I have been a little busy: I'm wrapping up a piece for the City Paper (yes, they still exist!) on the Christo and Jeanne Claude show at the Phillips Collection, Over the River, A Work in Progress. Now, I don't want to let the cat out of the bag or anything, but I can safely say that I won't be agreeing with Blake's assessment that ran in the WaPo last Wednesday: That, since Over the River hasn't actually been installed yet, and won't be until the summer of 2012 at the earliest, the current exhibition is pointless.
Since the pair has been doing "current projects" shows--where they put up drawings, models, and photos for ideas that are in the works, but not yet green-lighted--for decades, I'm not sure exactly what to say about this conclusion. Were all of those shows pointless, too? Or did they become retroactively OK once the projects to which they were attached eventually reached completion?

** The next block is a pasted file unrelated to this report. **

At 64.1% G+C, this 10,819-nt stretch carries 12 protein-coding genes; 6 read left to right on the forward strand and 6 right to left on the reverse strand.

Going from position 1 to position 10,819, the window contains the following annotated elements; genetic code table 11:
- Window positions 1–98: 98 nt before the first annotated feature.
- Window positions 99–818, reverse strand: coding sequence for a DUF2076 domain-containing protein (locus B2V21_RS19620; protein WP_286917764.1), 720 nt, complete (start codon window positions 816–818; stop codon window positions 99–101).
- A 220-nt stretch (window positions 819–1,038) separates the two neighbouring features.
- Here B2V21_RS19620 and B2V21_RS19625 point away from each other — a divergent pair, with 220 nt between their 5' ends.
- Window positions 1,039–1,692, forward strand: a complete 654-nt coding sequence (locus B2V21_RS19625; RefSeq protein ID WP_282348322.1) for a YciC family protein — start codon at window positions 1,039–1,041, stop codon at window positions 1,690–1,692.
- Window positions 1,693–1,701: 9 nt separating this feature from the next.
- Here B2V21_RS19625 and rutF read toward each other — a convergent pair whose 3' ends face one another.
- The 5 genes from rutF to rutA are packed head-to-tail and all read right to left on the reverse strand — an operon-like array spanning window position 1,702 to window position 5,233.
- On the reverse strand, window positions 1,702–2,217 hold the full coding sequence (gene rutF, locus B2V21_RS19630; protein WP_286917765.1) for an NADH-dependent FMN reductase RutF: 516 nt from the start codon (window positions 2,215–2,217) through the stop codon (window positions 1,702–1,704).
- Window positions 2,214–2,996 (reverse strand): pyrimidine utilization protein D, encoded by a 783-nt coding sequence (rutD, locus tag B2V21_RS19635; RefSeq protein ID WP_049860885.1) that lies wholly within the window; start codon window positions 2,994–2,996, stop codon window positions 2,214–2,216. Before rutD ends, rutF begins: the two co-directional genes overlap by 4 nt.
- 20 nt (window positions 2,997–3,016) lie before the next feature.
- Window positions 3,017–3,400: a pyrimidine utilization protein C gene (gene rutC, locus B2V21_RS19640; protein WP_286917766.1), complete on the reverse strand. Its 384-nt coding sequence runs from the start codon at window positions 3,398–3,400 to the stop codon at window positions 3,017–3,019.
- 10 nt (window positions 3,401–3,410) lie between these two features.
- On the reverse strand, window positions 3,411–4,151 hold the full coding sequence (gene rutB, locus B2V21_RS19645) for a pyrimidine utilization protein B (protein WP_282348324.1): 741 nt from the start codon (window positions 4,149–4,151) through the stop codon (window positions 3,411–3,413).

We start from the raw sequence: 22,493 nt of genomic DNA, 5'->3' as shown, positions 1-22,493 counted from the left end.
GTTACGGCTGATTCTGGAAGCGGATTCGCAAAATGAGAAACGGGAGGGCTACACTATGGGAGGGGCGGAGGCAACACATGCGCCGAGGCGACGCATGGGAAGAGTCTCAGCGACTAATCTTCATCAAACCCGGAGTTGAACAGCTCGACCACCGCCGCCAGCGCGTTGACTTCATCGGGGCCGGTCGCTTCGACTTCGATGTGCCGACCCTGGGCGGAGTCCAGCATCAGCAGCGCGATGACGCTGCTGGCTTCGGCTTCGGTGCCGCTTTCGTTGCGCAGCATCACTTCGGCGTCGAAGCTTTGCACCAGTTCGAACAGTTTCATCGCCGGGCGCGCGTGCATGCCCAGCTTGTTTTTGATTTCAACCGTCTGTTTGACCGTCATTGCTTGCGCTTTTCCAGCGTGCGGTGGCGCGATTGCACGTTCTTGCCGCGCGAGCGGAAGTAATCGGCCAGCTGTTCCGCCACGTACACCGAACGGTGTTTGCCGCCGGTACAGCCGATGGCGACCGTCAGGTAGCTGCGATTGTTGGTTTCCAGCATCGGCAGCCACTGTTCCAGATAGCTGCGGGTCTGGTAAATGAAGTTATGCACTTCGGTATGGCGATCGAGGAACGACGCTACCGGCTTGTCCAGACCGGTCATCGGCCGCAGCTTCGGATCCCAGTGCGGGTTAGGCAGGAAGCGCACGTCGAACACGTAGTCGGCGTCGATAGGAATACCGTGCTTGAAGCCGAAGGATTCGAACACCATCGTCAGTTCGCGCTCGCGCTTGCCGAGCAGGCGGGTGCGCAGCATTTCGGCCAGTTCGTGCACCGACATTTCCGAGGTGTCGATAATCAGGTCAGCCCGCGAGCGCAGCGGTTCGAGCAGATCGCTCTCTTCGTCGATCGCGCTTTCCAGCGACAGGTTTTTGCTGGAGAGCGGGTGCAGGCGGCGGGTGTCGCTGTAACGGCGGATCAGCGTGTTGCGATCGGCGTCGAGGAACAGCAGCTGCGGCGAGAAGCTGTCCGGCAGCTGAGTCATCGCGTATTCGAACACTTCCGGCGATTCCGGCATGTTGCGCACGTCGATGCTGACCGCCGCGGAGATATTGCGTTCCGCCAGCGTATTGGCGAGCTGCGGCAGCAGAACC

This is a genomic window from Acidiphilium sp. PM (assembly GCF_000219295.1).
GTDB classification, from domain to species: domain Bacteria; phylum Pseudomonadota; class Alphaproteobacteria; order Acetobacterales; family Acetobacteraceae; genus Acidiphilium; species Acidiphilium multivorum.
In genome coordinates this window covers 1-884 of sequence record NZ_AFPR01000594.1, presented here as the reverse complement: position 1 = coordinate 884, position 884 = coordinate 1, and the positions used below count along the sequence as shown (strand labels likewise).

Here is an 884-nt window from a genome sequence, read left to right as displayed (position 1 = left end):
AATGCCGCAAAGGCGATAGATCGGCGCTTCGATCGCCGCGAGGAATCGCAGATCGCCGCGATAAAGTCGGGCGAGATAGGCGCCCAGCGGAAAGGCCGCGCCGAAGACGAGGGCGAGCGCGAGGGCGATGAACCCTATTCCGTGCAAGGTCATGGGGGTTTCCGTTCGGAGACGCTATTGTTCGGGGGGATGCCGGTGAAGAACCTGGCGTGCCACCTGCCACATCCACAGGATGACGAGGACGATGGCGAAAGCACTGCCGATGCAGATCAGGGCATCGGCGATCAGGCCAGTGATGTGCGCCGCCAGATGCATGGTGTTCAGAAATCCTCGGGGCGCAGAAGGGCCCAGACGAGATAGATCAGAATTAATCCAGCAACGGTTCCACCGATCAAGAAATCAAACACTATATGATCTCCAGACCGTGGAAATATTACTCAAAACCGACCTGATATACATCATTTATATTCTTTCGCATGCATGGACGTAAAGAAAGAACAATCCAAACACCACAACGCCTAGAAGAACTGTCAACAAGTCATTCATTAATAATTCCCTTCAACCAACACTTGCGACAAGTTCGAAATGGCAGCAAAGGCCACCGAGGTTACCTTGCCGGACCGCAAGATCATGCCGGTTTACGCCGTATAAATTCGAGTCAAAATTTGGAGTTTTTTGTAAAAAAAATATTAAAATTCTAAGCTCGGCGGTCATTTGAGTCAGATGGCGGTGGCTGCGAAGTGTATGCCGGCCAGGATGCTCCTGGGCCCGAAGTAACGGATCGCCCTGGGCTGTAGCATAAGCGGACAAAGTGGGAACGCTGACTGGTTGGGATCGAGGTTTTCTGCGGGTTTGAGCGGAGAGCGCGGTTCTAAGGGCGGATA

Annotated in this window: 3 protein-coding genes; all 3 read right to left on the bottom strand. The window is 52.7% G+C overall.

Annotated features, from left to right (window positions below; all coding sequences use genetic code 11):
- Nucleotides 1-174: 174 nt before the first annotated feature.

Besides which: While they might not be conceptual artists per se, their work certainly falls in line with the anti-commercial elements of conceptual art from the 1970s. So all the preparatory drawings and photos of meetings in high schools are essential to their work, and are how their career and their work will be experienced for posterity, anyway. Right?
Blake does make some other interesting points, though, particularly about the show's resemblance to a marketing campaign (of course, what art show at this point isn't just that?), and about exactly how environmentally friendly the SUV-attracting project actually will end up being.
Lots going on at the AAC. At some point, all of my Arlington content will migrate over to a spiffy new AAC blog, with guest contributors and tasty goodness all around. When that day finally arrives, I will undoubtedly experience full blown panic, since I have no idea what I'll fill my weeks with here. Actual reporting? A return to some honest-to-goodness criticism? Or twice as many posts lifted from C-Monster or Modern Art Notes as I offer now?
I'll post about our Thursday performance art event sometime today. Short version: You need to be here on the night before Halloween.